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Posts Tagged ‘country

“It is more important to click with people than to click the shutter”*…

 

Hendrix

Jimi Hendrix lighting his guitar on fire at Monterey Pop Festival, in Monterey, California, in 1967

 

Few photographers have had a life and career as historic as Jim Marshall. His pictures not only capture some of the most influential artists of the 20th century but also established a new level of intimacy in the relationship between entertainers and the photojournalists documenting them.

Some of the most iconic pictures ever made of artists like Jimi Hendrix, Janis Joplin, the Beatles, and Bob Dylan, to name a few, were captured through Marshall’s camera lens. His ability to level these larger-than-life musicians as normal human beings, coupled with his uncanny knack to find himself at the right place at the right time, established him as one of the era’s most sought-after music photographers. Whether it was the legendary Miles Davis or simply the neighborhood children playing stickball in the street, Marshall was able to capture the moment with striking humanity.

Marshall died in 2010 at the age of 74, leaving his entire archive of millions of photographs and negatives to his personal assistant of many years, Amelia Davis. This year, a new documentary about his life and the accompanying book, Jim Marshall: Show Me the Picture, chronicle the photographer’s journey through some of the most influential cultural events of the 20th century…

cash

Johnny Cash “giving one to the warden” at San Quentin State Prison in San Quenton, California, in 1969

dead

The Grateful Dead’s last free concert on Haight Street, in San Francisco, before they moved to Marin County, 1968

 

An interview with Davis– and more of Marshall’s marvelous work– at “23 Of The Most Influential Pictures From Music History.”  Even more of Marshall’s work at Marshall’s official website.

Vaguely related: facing rising San Francisco rent, the world’s largest collection of punk records and Maximum Rocknroll, the anti-establishment music magazine that safeguards it, must find a new home: “Eight tons of punk.”

* Alfred Eisenstaedt

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As we bask in backstage access, we might recall that it was on this date in 1956 that Bill Haley tied Ruby Murray’s record (set in 1955) when he scored five songs in the UK Top 30: “See You Later, Alligator” (#19), “Razzle Dazzle” (#17), “Rock Around The Clock” (#13), “The Saints Rock ‘n’ Roll” (#11), and “Rockin’ Through The Rye” (#4).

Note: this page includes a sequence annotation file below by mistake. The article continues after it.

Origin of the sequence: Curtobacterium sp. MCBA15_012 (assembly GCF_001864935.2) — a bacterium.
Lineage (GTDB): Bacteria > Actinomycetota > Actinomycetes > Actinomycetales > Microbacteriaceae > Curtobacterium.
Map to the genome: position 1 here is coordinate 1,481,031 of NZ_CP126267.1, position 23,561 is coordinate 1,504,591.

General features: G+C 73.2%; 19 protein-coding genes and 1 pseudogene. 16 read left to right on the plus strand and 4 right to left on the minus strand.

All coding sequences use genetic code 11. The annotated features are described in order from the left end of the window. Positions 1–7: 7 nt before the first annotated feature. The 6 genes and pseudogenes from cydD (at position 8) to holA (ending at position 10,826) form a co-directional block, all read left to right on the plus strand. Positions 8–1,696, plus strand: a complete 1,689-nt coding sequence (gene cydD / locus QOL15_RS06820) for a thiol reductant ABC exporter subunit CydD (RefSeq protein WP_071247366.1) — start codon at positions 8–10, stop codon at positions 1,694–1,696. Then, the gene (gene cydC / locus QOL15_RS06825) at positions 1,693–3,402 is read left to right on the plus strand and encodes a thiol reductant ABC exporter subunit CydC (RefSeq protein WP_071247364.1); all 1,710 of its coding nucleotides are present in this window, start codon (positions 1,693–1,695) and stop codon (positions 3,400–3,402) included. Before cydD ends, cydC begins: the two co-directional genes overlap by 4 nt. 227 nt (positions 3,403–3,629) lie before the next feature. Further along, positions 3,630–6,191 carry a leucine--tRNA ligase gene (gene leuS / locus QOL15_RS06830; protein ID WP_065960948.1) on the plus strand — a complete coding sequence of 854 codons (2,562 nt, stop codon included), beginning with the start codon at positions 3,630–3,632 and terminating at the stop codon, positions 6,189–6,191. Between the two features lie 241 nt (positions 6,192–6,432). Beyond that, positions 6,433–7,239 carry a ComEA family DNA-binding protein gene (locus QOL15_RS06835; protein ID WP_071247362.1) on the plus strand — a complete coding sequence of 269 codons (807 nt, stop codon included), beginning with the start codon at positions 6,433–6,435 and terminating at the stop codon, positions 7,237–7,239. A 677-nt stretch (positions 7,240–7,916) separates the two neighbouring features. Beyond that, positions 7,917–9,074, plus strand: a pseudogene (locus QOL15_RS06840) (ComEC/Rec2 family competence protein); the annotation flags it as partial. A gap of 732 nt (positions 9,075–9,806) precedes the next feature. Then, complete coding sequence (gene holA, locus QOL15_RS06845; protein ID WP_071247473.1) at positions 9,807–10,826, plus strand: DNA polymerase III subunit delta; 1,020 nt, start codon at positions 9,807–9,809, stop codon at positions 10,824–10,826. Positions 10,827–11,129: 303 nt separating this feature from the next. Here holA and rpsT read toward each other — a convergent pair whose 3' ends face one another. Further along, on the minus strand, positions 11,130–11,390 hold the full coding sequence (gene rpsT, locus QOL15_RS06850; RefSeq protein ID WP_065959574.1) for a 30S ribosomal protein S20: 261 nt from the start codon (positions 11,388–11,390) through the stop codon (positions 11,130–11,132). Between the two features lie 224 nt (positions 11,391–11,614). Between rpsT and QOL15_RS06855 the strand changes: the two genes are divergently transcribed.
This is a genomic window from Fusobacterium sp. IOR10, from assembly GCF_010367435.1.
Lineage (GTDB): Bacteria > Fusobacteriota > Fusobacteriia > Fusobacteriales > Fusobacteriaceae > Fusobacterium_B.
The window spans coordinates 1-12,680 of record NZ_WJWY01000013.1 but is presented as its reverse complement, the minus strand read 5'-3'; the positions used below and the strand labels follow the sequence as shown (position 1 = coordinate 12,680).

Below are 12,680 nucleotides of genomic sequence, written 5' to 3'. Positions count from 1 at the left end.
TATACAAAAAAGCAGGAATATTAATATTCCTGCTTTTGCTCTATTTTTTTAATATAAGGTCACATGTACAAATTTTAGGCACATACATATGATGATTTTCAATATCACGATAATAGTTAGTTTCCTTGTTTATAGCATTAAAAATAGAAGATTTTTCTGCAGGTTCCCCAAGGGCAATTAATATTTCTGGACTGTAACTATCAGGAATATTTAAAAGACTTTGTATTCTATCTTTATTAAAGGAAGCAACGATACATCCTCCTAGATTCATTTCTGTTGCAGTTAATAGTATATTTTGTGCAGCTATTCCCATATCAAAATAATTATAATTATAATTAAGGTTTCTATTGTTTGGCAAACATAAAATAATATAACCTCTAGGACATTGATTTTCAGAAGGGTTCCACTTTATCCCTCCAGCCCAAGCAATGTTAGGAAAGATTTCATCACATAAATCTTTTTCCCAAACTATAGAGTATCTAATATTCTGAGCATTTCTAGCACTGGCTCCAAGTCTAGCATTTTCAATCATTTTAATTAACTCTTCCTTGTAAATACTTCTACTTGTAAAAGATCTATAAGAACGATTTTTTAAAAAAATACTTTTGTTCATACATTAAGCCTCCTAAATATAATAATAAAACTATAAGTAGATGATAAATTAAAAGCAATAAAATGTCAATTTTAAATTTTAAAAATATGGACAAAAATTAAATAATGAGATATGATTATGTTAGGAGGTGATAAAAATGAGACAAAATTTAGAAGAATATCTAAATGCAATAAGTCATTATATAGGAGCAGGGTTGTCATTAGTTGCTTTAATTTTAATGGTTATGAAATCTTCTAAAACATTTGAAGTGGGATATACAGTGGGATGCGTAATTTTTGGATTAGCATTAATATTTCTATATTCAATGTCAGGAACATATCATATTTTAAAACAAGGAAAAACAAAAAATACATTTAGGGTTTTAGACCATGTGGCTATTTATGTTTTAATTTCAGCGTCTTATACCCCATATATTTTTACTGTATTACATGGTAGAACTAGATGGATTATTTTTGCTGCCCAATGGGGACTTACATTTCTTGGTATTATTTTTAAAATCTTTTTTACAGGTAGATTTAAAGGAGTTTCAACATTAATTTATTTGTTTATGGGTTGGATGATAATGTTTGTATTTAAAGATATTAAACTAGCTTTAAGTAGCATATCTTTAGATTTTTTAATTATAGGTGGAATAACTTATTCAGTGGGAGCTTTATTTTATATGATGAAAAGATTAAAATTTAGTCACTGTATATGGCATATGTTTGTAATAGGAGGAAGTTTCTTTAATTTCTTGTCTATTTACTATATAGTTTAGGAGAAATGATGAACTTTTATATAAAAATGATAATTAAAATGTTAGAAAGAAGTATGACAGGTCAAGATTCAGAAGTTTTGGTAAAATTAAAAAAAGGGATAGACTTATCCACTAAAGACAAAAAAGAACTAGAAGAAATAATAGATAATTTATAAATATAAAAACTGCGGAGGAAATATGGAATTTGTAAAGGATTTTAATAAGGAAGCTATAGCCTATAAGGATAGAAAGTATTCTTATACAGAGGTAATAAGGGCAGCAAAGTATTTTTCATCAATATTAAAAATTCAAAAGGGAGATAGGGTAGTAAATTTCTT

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Written by LW

September 29, 2019 at 1:01 am

“Who I am on stage is very, very different to who I am in real life”*…

 

Beyoncé’s father (pictured above with his daughter at the 2004 Grammy Awards) can make you a star…

It is 10am, and the lights in Houston’s Hobby Center theater dim to black.

“Mathew Knowles was born on January 9, 1951,” a voice booms over the sound system. “Excelling at education and sports,” it continues, he went on to become the “No 1 salesman in the world at Xerox”.

The 75 people in the audience, who have spent up to $320 for a day-long “bootcamp” with Knowles – titled “The entertainment industry: how do I get in?”– might well be wondering what they have paid for.

A video begins to play. We see a series of images of Beyoncé and hear some of her most famous songs. Now we know why we are here. This is a seminar with Beyoncé’s dad. Her former manager.

This is the man who created Destiny’s Child. The man who, according to the voiceover, “took a risk that changed history”. The man who also managed his other daughter Solange. The man whose new book, The DNA of Achievers, is available for purchase in the lobby for $19.95 plus shipping and handling, a price which includes the opportunity to have your photo taken with him at the end of the day…

Partake of the secrets of success at “Can Beyoncé’s dad make me a star? Inside a one-day fame ‘bootcamp’.”

* Beyoncé Knowles